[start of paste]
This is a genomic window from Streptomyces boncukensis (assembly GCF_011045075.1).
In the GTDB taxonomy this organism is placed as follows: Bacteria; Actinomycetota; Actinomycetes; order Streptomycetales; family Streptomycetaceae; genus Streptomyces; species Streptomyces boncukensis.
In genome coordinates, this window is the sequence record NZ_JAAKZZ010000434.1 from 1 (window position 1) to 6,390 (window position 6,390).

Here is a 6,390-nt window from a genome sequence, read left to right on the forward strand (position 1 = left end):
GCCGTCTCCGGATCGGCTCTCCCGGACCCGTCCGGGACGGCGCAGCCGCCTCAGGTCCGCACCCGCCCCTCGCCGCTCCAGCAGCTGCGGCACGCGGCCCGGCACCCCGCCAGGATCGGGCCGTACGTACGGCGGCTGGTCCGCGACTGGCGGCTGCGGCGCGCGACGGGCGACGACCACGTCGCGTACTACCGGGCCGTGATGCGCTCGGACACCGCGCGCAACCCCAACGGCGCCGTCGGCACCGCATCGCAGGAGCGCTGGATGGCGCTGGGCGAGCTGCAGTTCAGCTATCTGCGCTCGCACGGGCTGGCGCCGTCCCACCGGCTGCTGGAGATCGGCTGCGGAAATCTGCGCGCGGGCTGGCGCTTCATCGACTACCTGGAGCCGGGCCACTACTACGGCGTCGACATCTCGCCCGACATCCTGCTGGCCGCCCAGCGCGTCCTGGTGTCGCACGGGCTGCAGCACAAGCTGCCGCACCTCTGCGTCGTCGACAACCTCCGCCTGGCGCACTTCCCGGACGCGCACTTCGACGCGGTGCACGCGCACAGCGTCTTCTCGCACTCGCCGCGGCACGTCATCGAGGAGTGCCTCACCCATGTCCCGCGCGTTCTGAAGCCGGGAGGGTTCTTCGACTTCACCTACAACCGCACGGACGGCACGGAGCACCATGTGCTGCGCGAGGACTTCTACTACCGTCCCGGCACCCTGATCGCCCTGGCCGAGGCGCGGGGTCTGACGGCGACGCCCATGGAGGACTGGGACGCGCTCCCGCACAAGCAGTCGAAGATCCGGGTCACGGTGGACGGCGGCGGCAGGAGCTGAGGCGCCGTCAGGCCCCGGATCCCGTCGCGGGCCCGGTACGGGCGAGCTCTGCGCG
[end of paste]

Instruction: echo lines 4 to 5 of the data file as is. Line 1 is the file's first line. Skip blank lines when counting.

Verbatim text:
Here is a 6,390-nt window from a genome sequence, read left to right on the forward strand (position 1 = left end):
GCCGTCTCCGGATCGGCTCTCCCGGACCCGTCCGGGACGGCGCAGCCGCCTCAGGTCCGCACCCGCCCCTCGCCGCTCCAGCAGCTGCGGCACGCGGCCCGGCACCCCGCCAGGATCGGGCCGTACGTACGGCGGCTGGTCCGCGACTGGCGGCTGCGGCGCGCGACGGGCGACGACCACGTCGCGTACTACCGGGCCGTGATGCGCTCGGACACCGCGCGCAACCCCAACGGCGCCGTCGGCACCGCATCGCAGGAGCGCTGGATGGCGCTGGGCGAGCTGCAGTTCAGCTATCTGCGCTCGCACGGGCTGGCGCCGTCCCACCGGCTGCTGGAGATCGGCTGCGGAAATCTGCGCGCGGGCTGGCGCTTCATCGACTACCTGGAGCCGGGCCACTACTACGGCGTCGACATCTCGCCCGACATCCTGCTGGCCGCCCAGCGCGTCCTGGTGTCGCACGGGCTGCAGCACAAGCTGCCGCACCTCTGCGTCGTCGACAACCTCCGCCTGGCGCACTTCCCGGACGCGCACTTCGACGCGGTGCACGCGCACAGCGTCTTCTCGCACTCGCCGCGGCACGTCATCGAGGAGTGCCTCACCCATGTCCCGCGCGTTCTGAAGCCGGGAGGGTTCTTCGACTTCACCTACAACCGCACGGACGGCACGGAGCACCATGTGCTGCGCGAGGACTTCTACTACCGTCCCGGCACCCTGATCGCCCTGGCCGAGGCGCGGGGTCTGACGGCGACGCCCATGGAGGACTGGGACGCGCTCCCGCACAAGCAGTCGAAGATCCGGGTCACGGTGGACGGCGGCGGCAGGAGCTGAGGCGCCGTCAGGCCCCGGATCCCGTCGCGGGCCCGGTACGGGCGAGCTCTGCGCG